The April issue of the Army Lawyer, including Fred Borch’s Lore of the Corps essay on Army lawyers in Iran and Major Catherine L. Brantley’s article Spice, Bath Salts, Salvia Divinorum, and Huffing: A Judge Advocate’s Guide to Disposing of Designer Drug Cases in the Military, is now online here.

3 Responses to “April Army Lawyer online”

  1. k fischer says:

    I found the EAJA article interesting.  While it spoke about motions for attorney’s fees in contractor’s actions, has anyone ever heard a civilian defense counsel applying for fees after a Court Martial Acquittal or Article 32 dismissal in which the Government preferred on an extremely weak case? 

    If so, in what venue would one apply for fees?

    I represent Veterans in the US Court of Appeals for Veteran’s Claims, and when I get a remand, then I get my fees paid under the EAJA.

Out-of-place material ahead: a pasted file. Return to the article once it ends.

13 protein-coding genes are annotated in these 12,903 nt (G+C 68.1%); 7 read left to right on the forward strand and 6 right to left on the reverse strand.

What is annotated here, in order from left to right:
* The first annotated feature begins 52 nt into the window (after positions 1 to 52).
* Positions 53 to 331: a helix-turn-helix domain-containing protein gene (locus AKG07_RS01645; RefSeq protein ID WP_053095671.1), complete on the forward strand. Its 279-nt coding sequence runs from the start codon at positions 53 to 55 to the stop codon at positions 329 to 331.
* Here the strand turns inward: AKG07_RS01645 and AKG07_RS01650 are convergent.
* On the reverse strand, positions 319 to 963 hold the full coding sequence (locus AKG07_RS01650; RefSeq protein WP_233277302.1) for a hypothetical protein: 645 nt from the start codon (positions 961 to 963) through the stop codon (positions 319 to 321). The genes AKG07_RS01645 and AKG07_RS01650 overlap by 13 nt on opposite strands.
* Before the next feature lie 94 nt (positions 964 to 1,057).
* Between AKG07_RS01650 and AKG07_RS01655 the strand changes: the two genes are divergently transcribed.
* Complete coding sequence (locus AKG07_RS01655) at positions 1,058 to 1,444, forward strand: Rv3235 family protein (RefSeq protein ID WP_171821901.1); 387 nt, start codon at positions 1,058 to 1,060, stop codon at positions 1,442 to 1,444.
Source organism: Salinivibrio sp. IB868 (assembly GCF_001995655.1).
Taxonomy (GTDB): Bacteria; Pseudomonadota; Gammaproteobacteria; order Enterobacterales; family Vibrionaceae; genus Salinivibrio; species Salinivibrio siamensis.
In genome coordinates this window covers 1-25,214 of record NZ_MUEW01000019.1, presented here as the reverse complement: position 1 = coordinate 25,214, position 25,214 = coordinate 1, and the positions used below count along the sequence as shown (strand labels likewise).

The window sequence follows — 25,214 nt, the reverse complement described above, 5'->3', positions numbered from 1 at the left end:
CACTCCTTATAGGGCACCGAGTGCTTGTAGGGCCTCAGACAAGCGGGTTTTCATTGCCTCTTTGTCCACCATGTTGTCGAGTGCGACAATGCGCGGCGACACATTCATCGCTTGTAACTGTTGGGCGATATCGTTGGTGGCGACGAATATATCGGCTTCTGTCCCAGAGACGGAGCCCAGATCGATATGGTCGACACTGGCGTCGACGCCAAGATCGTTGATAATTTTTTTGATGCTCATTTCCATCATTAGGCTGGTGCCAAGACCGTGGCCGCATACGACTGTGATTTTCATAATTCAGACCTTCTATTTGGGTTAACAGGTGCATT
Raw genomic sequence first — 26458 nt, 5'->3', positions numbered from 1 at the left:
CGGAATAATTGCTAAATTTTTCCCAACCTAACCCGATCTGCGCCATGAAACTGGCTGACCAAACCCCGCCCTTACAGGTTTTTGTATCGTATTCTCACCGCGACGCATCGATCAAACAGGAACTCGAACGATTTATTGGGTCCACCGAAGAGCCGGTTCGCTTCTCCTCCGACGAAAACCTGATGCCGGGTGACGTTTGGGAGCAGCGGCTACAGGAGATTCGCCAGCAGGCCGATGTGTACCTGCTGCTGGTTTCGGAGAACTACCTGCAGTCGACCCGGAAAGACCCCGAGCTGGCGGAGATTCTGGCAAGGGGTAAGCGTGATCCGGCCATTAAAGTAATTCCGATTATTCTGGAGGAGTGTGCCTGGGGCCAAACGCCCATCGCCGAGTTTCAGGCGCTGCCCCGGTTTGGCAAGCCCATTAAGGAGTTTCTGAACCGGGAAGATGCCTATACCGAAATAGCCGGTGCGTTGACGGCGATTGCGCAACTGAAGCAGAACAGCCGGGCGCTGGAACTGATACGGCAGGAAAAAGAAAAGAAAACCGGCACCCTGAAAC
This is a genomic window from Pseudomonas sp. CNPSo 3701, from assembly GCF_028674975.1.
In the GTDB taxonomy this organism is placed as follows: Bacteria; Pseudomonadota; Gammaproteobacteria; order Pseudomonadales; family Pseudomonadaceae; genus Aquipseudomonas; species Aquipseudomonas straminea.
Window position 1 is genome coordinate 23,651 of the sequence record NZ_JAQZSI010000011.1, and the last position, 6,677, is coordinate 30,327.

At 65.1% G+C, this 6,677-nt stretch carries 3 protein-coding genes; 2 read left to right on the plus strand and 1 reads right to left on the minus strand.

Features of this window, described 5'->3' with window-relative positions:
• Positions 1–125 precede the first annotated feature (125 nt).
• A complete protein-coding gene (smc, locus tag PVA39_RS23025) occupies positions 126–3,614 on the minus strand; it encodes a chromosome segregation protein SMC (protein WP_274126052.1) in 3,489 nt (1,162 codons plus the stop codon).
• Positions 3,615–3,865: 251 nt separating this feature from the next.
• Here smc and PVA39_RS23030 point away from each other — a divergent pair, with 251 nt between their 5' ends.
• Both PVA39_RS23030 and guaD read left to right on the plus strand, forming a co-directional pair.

If criminal defense counsel can make an EAJA application for those crim law shops that prefer charges “just because” assuming it can be proven, then I wonder if that would persuade the military NOT to recommend preferring charges in a case that should never have been brought in the first place.

  2. Dwight Sullivan says:

    Military case law holds that EAJA fees aren’t available in the military justice system because such fees are available only in civil cases.  U.S. Navy-Marine Corps Court of Military Review v. Cheney, 29 M.J. 98, 103 (C.M.A. 1989).

    In the wake of the unsuccessful prosecution of four Navy SEALS for allegedly assaulting a detainee, Rep. Kay Granger (R-Tex.) introduced a bill that would have reimbursed servicemembers for legal fees incurred to hire civilian counsel where the defense ultimately prevails on all charges in cases “involving the treatment of an insurgent, enemy combatant, detainee, or a suspected or known terrorist,” as we discussed here:
    The bill attracted 34 co-sponsors and then died without action in a HASC subcommittee.

  3. k fischer says:

    Thanks, Sir. I am vaguely familiar with motions under the Hyde Amendment.  Would the Hyde Amendment apply at courts-martial?